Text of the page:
King Gambrinus

For years, a sculpture of the mythical 13th century Flemish creator of beer was a landmark at the old Hensler Brewing Co. in the Ironbound. The nine-foot statue, which held a sword on his hip and a goblet extended to viewers in his right hand, was to many the very symbol of Newark brewing. During his 70 years at the Hensler Brewery, Gambrinus once fell from his perch, but was replaced. After Hensler's closed, the statue was moved to the Krueger Brewery and was refurbished. Legend held that when Prohibition went into effect, his foaming goblet dropped from his hand and smashed on the pavement below. When Krueger closed, the building was purchased by an office supply company. Again, the statue disappeared from public view.

The Eagle

One of the handsomest sculptures in town is the American eagle once located on the third floor facade of the old American Insurance Co. on Park Place, now the northwest corner of the PSE&G Plaza. For many years the three-story building designed by Cass Gilbert served as the auditorium for PSE&G's rambling 12-story office complex. Today, the three story structure is gone, but the eagle remains on a pedestal in a park-like setting surrounded in spring by daffodils, rich green trees in summer and an occasional spray from the nearby fountain and waterfall on a windy day. According to a company report, PSE&G intended 'to install a piece of its past in the plaza.' The three-ton eagle, which sat flush against the original building was slightly reshaped by Rene Lavaggi to give the wings more roundness.

The Prudential Pieces

Despite the demolition of the castle-like Prudential buildings along Broad Street in 1956, several important decorative elements from them were preserved. The 11-foot Gothic-Romanesque fountain, which stood for a half century at Broad and Bank streets, was installed in the Newark Museum's Alice Ransome Dreyfuss Memorial Garden behind the main building. The two lions supporting the shield over the front door of the main entrance from 1901 to 1956, made of Indiana limestone and carved by Karl Bitter, were donated to the Essex County Park Commission by Carrol M. Shanks, Prudential president. Each figure, portrayed in a sitting position with teeth bared, now occupies one end of a broad staircase in a concert grove facing the lake. The eight gargoyles of the old Prudential building, once on the 10th floor, guarded the downtown complex before its demolition. Each weighed 1,900 pounds and was sent to all the company's regional home offices. They were patterned after a Loire Valley chateau, supposedly designed to ward off evil spirits. Crafted by stonecutters from the United States, France and Italy, each had a dragon's head and demon-like face.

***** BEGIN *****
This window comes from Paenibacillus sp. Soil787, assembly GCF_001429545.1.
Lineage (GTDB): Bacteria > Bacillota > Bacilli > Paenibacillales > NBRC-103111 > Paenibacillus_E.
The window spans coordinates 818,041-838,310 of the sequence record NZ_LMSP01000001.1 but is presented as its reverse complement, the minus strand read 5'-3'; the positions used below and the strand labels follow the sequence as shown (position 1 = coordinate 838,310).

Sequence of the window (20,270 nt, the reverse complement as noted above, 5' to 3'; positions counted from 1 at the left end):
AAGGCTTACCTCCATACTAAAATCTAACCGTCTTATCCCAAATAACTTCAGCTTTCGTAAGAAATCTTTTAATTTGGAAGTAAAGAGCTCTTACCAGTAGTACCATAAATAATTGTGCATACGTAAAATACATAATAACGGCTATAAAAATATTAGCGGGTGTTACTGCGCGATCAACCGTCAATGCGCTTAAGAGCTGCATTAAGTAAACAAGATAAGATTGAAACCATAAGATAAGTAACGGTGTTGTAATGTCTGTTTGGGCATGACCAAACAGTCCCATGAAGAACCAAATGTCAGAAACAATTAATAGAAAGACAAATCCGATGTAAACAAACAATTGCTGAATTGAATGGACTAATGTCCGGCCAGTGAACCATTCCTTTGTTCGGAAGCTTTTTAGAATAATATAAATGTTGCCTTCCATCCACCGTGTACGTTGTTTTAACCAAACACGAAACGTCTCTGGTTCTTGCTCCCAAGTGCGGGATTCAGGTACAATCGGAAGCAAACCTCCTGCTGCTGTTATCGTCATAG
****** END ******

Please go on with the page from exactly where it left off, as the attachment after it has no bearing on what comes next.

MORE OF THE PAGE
Lyons Farm Schoolhouse

Unlike the old Prudential center on Broad Street, the Lyons Farm School, Newark's oldest school building, was not demolished but simply moved from the south end of town to the protection of the Newark Museum garden. It was carried stone by stone and rebuilt as it had originally appeared in 1784. The dedication in the Museum Garden was attended by Dr. William R. Ward of Chancellor Avenue, a descendant of the early Ward family of Weequahic, and Miss Ida L. McCloud, a teacher in the school from 1877 until 1880. Few Newark buildings can claim such a long history. Like the Ballantine House, the safety of this structure has been guaranteed because of its inclusion within the physical confines of the museum complex.

The Newark Traffic Tower

Probably one of the most talked-about structures of Newark to be built in the 20th century is the Newark Traffic Tower. In recent months Councilman Luis Quintana has argued that the structure should be returned to Newark and placed on the grounds of the New Jersey Performing Arts Center because of its historical ties to the city. A study by Henry M. Brinckerhoff of Parsons, Klapp, Brinckerhoff and Douglas of New York stated that traffic at the 'Four Corners in Newark was traffic better than that at Fifth Avenue and 42nd Street, ' calling the Four Corners 'the busiest traffic center in the world.' That statement was substantiated by the following figures. In a 12-hour period on Oct. 2, 1926, 36,596 vehicles passed through the corners, including 2,844 trolley cars, 4,098 buses, 124 horse-drawn vehicles, 2,675 taxicabs, 3,474 commercial vehicles and 24,581 passenger cars. The Newark Traffic Tower was in operation from 1924 to 1939. Its construction was sponsored by the Broad Street Association, chaired by William H. Halsey. Once in use, it regulated traffic from the Lackawanna Railroad (the Broad Street Station) on the north to Lincoln Park on the south. The tower, designed by Nathan Harris, essentially was a steel frame structure 24 feet high covered with bronze and mounted on solid concrete that lifted it 19 feet above the pavement. Below the light was a room 4 feet square and 7 feet high from which the officer in charge of regulating traffic had an unobstructed view of Broad and Market streets. A collapsible ladder folded into one of the tower legs. The entire cost: $19,000. To the patrolman, time spent in the tower was a torturous affair. To the traffic planner, it was an answer to massive traffic problems, and to the nostalgic Newarker, past or present, it was a little bit of the 'good old days.' Whatever the case, the tower, or a replica, may just be coming back to Newark, possibly on the grounds of the New Jersey Performing Arts Center.